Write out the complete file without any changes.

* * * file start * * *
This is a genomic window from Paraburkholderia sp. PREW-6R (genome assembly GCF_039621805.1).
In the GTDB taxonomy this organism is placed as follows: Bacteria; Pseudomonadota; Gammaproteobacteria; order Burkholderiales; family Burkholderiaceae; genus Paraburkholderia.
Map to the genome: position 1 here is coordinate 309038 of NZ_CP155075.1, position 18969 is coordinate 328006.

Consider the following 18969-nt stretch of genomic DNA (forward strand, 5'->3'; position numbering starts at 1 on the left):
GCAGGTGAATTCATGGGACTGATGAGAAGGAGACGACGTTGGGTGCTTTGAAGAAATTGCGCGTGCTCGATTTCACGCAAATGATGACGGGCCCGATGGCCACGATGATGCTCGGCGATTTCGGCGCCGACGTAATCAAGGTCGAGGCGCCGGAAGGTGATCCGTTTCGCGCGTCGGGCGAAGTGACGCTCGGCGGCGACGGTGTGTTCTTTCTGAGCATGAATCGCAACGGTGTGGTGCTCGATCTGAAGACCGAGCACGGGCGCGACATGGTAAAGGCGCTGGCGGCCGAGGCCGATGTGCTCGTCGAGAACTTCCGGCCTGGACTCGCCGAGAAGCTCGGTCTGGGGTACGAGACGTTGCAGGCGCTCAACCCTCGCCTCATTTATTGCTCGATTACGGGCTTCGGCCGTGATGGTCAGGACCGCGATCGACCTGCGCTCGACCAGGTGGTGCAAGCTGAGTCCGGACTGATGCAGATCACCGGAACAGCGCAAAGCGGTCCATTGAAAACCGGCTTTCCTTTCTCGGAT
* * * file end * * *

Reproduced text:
This is a genomic window from Paraburkholderia sp. PREW-6R (genome assembly GCF_039621805.1).
In the GTDB taxonomy this organism is placed as follows: Bacteria; Pseudomonadota; Gammaproteobacteria; order Burkholderiales; family Burkholderiaceae; genus Paraburkholderia.
Map to the genome: position 1 here is coordinate 309038 of NZ_CP155075.1, position 18969 is coordinate 328006.

Consider the following 18969-nt stretch of genomic DNA (forward strand, 5'->3'; position numbering starts at 1 on the left):
GCAGGTGAATTCATGGGACTGATGAGAAGGAGACGACGTTGGGTGCTTTGAAGAAATTGCGCGTGCTCGATTTCACGCAAATGATGACGGGCCCGATGGCCACGATGATGCTCGGCGATTTCGGCGCCGACGTAATCAAGGTCGAGGCGCCGGAAGGTGATCCGTTTCGCGCGTCGGGCGAAGTGACGCTCGGCGGCGACGGTGTGTTCTTTCTGAGCATGAATCGCAACGGTGTGGTGCTCGATCTGAAGACCGAGCACGGGCGCGACATGGTAAAGGCGCTGGCGGCCGAGGCCGATGTGCTCGTCGAGAACTTCCGGCCTGGACTCGCCGAGAAGCTCGGTCTGGGGTACGAGACGTTGCAGGCGCTCAACCCTCGCCTCATTTATTGCTCGATTACGGGCTTCGGCCGTGATGGTCAGGACCGCGATCGACCTGCGCTCGACCAGGTGGTGCAAGCTGAGTCCGGACTGATGCAGATCACCGGAACAGCGCAAAGCGGTCCATTGAAAACCGGCTTTCCTTTCTCGGAT